Jarrett first raised the issue of forgery orally at the case management conference. This issue was never raised in Jarrett’s Answer or any other pleading. In fact, the issue of forgery was never raised by Jarrett in writing in any document before this court. Moreover, Jarrett neither filed a response to Plaintiff’s Motion for Summary Judgment or Supplemental Brief, nor did he appear at oral argument. The proper time to have raised the issue of forgery was in the pleadings stage or in a subsequent motion. Jarrett should have raised the issue of forgery in his Answer, but instead denied or admitted certain allegations made in the Complaint without specificity. “A party shall state in short and plain terms his defenses . . . .” Mass. R. Civ. P. 8(b) (emphasis supplied). Allegations in a pleading must be stated in “clear, direct, and unequivocal” terms. First Portland Nat. Bank v. Taylor, 323 Mass. 492 , 495 (1948). “Averments of crucial facts in a pleading should be clear, direct, and unequivocal.” Brown v. Neelon, 335 Mass. 357 , 361 (1957). When parties make allegations of “fraud, mistake, duress, or undue influence,” they must state in their pleadings the underlying circumstances “with particularity.” Mass. R. Civ. P. 9(b). See also Lazzaro v. Holladay, 15 Mass. App. Ct. 108 , 108-109 (1983) (recognizing Rule 9(b)’s requirement of particularity in pleading fraud). Therefore, I find that Jarrett’s defense of forgery was not properly raised in this action.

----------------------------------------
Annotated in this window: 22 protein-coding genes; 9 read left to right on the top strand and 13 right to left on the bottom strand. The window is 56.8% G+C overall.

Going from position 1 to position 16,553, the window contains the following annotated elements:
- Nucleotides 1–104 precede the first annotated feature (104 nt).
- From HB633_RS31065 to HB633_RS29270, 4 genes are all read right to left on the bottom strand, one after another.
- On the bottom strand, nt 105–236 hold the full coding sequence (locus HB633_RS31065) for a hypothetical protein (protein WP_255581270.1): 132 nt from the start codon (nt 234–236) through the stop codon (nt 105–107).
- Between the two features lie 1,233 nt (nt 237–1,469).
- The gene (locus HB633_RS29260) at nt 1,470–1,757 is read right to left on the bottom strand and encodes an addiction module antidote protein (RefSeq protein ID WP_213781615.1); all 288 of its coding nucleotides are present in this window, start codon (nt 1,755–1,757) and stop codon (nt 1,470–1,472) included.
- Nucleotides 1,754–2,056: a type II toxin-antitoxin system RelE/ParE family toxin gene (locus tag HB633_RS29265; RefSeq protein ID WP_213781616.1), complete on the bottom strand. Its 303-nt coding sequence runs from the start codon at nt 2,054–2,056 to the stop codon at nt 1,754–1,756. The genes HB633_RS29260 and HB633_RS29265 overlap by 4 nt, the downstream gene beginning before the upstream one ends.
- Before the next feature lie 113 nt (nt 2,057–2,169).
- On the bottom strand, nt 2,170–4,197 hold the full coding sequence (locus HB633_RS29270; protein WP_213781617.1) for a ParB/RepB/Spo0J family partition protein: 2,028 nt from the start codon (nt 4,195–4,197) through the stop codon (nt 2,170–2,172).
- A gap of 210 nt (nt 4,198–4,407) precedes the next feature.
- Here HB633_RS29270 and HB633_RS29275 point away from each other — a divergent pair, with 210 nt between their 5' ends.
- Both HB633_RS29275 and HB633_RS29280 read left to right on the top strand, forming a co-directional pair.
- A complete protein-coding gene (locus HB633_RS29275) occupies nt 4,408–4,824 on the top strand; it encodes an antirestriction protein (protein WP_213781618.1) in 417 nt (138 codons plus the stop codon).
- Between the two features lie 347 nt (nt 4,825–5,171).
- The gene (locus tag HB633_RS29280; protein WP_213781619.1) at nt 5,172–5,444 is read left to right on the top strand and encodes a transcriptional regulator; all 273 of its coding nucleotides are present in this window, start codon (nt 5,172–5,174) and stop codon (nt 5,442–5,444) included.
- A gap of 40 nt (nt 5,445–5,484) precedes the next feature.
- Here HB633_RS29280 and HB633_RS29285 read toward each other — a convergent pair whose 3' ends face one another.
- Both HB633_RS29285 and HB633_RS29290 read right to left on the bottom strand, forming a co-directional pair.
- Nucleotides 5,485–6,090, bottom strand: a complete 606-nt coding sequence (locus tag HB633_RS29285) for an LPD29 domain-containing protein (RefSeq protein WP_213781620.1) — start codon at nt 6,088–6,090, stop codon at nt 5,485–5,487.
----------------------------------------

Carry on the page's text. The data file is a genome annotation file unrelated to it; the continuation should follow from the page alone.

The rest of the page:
b. Mortgage Reformation